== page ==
That Daring Australian Girl showcases the historical significance of women’s enfranchisement in the colony of South Australia from 1894, which was enacted decades before Britain finally got there in 1926.
With a tremulous voice, British accent, and budding Australian sense of settler identity; Joanne Hartstone is entirely believable as the Adelaidean Muriel Matters, who left Australia for London in her early adult years and became active in the movement for women’s suffrage.
Well-known scenes from Matters’ life are reproduced with verve — from her participation in the Women’s Freedom League Votes for Women caravan to flying a dirigible to scatter pamphlets over the Houses of Parliament.
Hartstone’s Muriel appears to have an unfulfilled, ambiguous ‘longing’ for something or someone, and it’s inferred that that longing could be for her comrade Violet Tillman and/or for a child. The lesbian thread might have been more interesting if it was pursued as an actual love affair rather than suggested as repressed desire, and the biological maternal urge seems a little too easy to put into a story about a woman who fulfilled so many other desires outside of the expectations of her sex.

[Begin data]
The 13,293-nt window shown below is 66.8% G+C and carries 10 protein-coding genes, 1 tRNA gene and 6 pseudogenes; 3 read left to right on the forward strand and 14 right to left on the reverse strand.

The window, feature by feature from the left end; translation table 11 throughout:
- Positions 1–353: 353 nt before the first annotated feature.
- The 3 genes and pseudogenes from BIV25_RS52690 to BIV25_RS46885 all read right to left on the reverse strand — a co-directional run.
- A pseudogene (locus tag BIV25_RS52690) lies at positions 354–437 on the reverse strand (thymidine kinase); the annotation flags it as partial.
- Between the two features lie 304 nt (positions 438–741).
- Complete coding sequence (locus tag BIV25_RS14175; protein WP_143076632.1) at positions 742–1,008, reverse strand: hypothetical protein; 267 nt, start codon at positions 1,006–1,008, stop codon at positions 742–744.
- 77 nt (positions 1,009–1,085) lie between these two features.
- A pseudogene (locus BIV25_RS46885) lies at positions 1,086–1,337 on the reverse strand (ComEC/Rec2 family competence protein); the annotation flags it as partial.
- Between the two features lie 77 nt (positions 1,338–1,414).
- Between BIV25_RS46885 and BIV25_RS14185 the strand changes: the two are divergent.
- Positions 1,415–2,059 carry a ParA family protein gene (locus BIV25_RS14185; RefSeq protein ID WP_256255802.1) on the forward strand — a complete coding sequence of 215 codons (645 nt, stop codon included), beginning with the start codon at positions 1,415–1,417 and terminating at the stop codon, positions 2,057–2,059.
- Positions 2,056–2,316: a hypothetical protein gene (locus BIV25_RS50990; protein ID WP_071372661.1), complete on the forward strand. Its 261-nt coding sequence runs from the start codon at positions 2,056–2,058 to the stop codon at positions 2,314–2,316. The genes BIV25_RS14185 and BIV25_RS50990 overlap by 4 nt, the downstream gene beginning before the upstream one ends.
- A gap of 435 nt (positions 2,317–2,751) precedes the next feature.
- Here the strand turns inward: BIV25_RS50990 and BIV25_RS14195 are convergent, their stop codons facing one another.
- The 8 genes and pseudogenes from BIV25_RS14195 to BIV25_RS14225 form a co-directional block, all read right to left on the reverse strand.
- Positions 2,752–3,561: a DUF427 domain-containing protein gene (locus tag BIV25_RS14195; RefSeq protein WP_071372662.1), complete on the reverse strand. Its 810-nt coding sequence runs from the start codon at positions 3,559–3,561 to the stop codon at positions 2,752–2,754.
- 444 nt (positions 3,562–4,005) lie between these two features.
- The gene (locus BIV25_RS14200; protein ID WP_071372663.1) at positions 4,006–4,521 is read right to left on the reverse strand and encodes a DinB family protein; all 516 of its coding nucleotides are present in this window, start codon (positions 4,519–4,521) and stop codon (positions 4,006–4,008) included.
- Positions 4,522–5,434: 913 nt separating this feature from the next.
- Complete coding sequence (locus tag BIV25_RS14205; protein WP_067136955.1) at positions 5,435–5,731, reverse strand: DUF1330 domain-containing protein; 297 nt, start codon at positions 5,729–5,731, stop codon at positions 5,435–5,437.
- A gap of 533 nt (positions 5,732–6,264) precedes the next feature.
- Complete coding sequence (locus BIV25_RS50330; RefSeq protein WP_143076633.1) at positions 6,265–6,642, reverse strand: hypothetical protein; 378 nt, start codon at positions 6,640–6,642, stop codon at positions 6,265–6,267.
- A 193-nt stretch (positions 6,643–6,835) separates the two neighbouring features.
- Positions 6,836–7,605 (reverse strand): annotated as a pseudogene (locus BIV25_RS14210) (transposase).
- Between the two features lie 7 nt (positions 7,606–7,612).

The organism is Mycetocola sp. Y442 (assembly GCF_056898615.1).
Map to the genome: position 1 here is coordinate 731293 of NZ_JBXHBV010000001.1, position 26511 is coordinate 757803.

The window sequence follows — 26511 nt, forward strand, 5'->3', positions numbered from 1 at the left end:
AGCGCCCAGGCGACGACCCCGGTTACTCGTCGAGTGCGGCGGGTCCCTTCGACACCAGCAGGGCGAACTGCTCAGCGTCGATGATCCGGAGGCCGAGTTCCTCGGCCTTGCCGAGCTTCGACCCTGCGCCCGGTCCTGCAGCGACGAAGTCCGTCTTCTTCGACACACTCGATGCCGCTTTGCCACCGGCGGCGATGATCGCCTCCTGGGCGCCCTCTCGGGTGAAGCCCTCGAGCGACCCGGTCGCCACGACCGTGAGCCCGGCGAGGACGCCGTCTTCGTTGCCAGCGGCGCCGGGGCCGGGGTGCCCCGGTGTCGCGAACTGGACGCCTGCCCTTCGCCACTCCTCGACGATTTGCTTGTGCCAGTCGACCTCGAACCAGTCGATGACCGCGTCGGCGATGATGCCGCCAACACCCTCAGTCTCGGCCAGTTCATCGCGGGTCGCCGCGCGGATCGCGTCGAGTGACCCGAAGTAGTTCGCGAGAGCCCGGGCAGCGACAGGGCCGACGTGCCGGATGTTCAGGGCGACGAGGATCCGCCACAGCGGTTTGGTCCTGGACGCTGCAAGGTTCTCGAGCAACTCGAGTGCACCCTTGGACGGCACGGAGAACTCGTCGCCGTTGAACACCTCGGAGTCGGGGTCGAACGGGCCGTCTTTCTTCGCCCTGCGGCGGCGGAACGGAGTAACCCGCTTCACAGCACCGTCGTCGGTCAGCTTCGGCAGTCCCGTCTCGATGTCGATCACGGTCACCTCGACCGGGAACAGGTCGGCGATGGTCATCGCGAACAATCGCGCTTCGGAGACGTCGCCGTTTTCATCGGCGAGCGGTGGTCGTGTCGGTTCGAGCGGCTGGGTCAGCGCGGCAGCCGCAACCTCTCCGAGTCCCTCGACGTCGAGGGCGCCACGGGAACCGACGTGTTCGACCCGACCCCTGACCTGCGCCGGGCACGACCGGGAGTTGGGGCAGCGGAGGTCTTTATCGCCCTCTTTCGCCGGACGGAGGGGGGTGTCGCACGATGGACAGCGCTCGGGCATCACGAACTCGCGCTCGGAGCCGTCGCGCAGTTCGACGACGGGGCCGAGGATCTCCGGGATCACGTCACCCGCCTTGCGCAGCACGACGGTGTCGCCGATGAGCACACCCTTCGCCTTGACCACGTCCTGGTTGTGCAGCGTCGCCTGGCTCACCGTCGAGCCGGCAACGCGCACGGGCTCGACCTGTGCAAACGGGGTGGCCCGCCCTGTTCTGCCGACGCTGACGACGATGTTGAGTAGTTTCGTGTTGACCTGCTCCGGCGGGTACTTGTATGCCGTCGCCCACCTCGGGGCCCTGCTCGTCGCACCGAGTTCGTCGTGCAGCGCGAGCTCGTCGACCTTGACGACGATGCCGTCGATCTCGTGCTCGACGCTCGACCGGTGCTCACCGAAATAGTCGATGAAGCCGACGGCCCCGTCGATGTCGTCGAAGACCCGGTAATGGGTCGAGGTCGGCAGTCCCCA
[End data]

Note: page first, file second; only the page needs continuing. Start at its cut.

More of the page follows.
One also wonders if the script could have made more of the fact that Aboriginal women also gained the vote in South Australia in 1894 along with all other women living in the colony; an unusual thing for early instances of women’s suffrage in the British Empire, which were often associated with white supremacist ideas.
Still, the script and Hartstone’s acting treats Matters’ life as at least as accomplished and trailblazing as it must have been. Hartstone’s emotional range is gripping, and costuming, set design and use of props and lighting is cleverly, seamlessly done. That Daring Australian Girl is impressive one-woman theatre.
That Daring Australian Girl played at the Holden Street Theatres on Tuesday, March 6 and continues there until March 18, and the Stirling Pocket until March 12.